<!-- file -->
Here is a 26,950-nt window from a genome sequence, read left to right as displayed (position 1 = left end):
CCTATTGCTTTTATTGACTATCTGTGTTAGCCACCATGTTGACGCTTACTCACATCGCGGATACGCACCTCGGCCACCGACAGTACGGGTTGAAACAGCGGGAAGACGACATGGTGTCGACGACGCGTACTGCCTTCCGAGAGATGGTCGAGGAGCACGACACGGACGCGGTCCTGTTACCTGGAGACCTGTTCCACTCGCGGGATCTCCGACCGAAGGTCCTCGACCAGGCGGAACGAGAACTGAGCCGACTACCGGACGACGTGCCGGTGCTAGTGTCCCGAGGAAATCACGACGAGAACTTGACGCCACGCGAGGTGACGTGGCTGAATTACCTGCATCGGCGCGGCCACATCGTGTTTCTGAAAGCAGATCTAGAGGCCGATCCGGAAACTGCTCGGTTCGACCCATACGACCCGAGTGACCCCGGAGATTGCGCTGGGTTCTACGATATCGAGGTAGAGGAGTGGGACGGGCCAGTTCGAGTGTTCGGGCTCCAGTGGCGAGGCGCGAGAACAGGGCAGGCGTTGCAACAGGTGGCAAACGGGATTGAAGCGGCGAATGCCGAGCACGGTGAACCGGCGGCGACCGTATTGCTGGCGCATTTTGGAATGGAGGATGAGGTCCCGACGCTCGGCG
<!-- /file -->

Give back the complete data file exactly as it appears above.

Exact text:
Here is a 26,950-nt window from a genome sequence, read left to right as displayed (position 1 = left end):
CCTATTGCTTTTATTGACTATCTGTGTTAGCCACCATGTTGACGCTTACTCACATCGCGGATACGCACCTCGGCCACCGACAGTACGGGTTGAAACAGCGGGAAGACGACATGGTGTCGACGACGCGTACTGCCTTCCGAGAGATGGTCGAGGAGCACGACACGGACGCGGTCCTGTTACCTGGAGACCTGTTCCACTCGCGGGATCTCCGACCGAAGGTCCTCGACCAGGCGGAACGAGAACTGAGCCGACTACCGGACGACGTGCCGGTGCTAGTGTCCCGAGGAAATCACGACGAGAACTTGACGCCACGCGAGGTGACGTGGCTGAATTACCTGCATCGGCGCGGCCACATCGTGTTTCTGAAAGCAGATCTAGAGGCCGATCCGGAAACTGCTCGGTTCGACCCATACGACCCGAGTGACCCCGGAGATTGCGCTGGGTTCTACGATATCGAGGTAGAGGAGTGGGACGGGCCAGTTCGAGTGTTCGGGCTCCAGTGGCGAGGCGCGAGAACAGGGCAGGCGTTGCAACAGGTGGCAAACGGGATTGAAGCGGCGAATGCCGAGCACGGTGAACCGGCGGCGACCGTATTGCTGGCGCATTTTGGAATGGAGGATGAGGTCCCGACGCTCGGCG